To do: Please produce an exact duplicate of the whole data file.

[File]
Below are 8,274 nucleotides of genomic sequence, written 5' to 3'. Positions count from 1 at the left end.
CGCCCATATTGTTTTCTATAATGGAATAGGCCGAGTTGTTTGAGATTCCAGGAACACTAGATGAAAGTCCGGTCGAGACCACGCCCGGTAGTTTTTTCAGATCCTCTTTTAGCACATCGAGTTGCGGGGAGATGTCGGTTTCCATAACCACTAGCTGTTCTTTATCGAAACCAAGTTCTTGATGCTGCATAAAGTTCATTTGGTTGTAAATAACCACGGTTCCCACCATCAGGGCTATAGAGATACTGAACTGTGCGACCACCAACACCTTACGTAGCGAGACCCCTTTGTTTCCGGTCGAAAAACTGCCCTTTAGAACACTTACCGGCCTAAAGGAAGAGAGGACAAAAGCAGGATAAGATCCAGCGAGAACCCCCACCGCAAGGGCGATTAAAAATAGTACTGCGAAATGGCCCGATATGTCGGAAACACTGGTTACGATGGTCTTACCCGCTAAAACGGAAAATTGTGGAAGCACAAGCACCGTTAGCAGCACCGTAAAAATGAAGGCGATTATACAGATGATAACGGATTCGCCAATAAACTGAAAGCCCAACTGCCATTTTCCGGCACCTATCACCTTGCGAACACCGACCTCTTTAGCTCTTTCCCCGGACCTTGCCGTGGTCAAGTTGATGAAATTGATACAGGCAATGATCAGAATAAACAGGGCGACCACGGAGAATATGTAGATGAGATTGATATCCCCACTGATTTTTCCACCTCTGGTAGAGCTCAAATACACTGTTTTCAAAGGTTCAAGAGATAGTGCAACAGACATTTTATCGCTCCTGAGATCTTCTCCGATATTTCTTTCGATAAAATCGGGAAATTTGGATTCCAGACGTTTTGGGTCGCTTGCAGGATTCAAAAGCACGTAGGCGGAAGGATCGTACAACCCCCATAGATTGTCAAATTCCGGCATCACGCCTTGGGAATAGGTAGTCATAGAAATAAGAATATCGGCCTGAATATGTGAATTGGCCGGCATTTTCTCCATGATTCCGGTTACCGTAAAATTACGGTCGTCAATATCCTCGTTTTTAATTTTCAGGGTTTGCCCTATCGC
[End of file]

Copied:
Below are 8,274 nucleotides of genomic sequence, written 5' to 3'. Positions count from 1 at the left end.
CGCCCATATTGTTTTCTATAATGGAATAGGCCGAGTTGTTTGAGATTCCAGGAACACTAGATGAAAGTCCGGTCGAGACCACGCCCGGTAGTTTTTTCAGATCCTCTTTTAGCACATCGAGTTGCGGGGAGATGTCGGTTTCCATAACCACTAGCTGTTCTTTATCGAAACCAAGTTCTTGATGCTGCATAAAGTTCATTTGGTTGTAAATAACCACGGTTCCCACCATCAGGGCTATAGAGATACTGAACTGTGCGACCACCAACACCTTACGTAGCGAGACCCCTTTGTTTCCGGTCGAAAAACTGCCCTTTAGAACACTTACCGGCCTAAAGGAAGAGAGGACAAAAGCAGGATAAGATCCAGCGAGAACCCCCACCGCAAGGGCGATTAAAAATAGTACTGCGAAATGGCCCGATATGTCGGAAACACTGGTTACGATGGTCTTACCCGCTAAAACGGAAAATTGTGGAAGCACAAGCACCGTTAGCAGCACCGTAAAAATGAAGGCGATTATACAGATGATAACGGATTCGCCAATAAACTGAAAGCCCAACTGCCATTTTCCGGCACCTATCACCTTGCGAACACCGACCTCTTTAGCTCTTTCCCCGGACCTTGCCGTGGTCAAGTTGATGAAATTGATACAGGCAATGATCAGAATAAACAGGGCGACCACGGAGAATATGTAGATGAGATTGATATCCCCACTGATTTTTCCACCTCTGGTAGAGCTCAAATACACTGTTTTCAAAGGTTCAAGAGATAGTGCAACAGACATTTTATCGCTCCTGAGATCTTCTCCGATATTTCTTTCGATAAAATCGGGAAATTTGGATTCCAGACGTTTTGGGTCGCTTGCAGGATTCAAAAGCACGTAGGCGGAAGGATCGTACAACCCCCATAGATTGTCAAATTCCGGCATCACGCCTTGGGAATAGGTAGTCATAGAAATAAGAATATCGGCCTGAATATGTGAATTGGCCGGCATTTTCTCCATGATTCCGGTTACCGTAAAATTACGGTCGTCAATATCCTCGTTTTTAATTTTCAGGGTTTGCCCTATCGC